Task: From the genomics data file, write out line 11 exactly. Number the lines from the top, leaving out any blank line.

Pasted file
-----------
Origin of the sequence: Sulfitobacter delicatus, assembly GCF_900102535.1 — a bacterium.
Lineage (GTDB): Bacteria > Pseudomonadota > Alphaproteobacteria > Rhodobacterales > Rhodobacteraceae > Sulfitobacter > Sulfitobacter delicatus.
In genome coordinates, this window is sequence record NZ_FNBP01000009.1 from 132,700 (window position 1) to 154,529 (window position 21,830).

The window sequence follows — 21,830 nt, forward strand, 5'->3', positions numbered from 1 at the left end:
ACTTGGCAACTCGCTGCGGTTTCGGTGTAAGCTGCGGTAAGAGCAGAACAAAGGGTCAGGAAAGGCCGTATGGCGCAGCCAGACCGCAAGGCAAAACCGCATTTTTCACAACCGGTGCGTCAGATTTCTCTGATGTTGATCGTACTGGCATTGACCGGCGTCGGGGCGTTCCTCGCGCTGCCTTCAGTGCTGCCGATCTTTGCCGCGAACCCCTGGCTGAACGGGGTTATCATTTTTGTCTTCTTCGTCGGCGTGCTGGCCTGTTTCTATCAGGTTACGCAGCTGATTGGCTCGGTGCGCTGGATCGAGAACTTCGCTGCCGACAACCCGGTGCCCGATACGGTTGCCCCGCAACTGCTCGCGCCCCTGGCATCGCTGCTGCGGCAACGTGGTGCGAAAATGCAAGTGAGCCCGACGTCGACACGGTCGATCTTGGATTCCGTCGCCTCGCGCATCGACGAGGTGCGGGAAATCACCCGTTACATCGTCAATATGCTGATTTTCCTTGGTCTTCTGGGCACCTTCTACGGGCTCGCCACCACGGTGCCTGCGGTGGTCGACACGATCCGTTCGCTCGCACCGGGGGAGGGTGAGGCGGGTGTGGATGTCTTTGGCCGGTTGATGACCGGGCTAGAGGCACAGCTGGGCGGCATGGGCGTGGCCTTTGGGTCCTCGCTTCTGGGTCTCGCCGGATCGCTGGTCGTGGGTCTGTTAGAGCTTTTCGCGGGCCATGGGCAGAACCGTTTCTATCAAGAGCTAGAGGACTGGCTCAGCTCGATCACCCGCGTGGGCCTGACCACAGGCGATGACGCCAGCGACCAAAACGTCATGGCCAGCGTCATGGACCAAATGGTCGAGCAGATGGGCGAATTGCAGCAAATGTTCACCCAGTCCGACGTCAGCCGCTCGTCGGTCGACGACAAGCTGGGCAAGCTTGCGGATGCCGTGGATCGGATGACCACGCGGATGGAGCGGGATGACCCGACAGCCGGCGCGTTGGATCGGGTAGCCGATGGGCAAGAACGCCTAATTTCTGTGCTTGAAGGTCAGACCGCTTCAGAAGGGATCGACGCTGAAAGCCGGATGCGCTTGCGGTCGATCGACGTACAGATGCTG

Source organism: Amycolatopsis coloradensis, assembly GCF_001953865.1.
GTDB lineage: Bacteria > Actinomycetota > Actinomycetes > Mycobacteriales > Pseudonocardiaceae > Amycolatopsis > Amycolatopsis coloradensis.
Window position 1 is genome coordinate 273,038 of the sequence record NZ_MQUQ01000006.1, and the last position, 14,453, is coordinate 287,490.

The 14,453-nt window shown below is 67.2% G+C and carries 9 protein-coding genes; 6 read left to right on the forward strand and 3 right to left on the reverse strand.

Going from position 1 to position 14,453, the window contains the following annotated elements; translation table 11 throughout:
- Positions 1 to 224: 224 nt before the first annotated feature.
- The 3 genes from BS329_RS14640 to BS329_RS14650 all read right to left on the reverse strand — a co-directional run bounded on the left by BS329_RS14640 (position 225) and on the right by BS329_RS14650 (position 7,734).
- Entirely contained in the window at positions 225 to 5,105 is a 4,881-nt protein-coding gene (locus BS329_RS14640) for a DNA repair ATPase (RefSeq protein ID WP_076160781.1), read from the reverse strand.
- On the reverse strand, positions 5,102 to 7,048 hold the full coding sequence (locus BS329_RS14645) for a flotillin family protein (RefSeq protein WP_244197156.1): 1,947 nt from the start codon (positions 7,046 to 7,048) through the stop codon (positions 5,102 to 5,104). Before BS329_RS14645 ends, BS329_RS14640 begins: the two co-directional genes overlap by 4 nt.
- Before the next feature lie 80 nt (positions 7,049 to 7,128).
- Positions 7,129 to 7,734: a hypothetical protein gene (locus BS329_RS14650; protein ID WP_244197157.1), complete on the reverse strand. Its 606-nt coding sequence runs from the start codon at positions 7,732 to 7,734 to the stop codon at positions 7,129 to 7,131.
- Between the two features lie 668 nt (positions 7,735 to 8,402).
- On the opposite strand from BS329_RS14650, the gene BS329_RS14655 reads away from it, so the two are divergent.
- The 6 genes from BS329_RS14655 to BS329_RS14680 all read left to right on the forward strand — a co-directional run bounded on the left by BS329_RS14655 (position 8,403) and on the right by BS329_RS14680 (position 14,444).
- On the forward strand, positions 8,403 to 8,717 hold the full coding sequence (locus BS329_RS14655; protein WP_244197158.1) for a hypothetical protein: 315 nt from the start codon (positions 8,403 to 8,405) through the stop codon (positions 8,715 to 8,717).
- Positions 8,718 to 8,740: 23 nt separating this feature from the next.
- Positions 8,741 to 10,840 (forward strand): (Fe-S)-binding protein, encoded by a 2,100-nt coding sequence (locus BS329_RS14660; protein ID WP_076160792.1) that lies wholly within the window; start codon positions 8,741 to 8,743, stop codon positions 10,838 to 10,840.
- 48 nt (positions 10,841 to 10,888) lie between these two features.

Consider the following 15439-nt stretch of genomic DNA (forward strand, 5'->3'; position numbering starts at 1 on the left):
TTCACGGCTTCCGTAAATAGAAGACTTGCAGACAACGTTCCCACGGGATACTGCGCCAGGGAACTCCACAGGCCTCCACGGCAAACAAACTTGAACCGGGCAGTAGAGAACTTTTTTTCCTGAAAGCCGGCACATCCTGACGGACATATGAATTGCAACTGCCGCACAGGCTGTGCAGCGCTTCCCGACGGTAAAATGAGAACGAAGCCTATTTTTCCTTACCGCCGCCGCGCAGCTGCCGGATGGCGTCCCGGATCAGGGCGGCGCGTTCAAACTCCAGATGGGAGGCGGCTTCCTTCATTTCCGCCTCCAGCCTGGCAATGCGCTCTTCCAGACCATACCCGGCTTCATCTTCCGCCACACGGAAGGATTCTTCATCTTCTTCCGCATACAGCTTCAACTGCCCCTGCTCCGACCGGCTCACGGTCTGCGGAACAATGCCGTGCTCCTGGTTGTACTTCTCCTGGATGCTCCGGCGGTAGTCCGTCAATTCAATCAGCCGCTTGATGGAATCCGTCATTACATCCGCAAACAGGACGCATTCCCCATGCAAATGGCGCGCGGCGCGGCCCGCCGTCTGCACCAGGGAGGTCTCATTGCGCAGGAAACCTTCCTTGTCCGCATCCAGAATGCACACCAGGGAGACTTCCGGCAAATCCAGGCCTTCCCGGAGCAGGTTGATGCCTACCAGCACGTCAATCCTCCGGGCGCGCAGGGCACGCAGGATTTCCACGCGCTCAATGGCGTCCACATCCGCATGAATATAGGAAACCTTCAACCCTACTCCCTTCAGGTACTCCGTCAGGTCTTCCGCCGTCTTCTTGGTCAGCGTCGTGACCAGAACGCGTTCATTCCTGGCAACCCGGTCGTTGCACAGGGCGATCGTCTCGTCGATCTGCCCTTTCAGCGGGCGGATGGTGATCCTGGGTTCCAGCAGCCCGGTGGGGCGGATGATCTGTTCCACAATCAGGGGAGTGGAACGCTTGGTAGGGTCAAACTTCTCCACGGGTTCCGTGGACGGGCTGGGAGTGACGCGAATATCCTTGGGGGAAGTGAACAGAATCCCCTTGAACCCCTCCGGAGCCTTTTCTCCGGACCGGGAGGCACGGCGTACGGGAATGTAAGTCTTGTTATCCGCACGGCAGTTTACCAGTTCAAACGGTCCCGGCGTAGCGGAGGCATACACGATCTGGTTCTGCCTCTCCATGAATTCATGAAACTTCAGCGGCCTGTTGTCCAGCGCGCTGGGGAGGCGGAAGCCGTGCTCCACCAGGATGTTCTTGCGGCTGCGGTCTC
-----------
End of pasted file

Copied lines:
- Positions 1 to 224: 224 nt before the first annotated feature.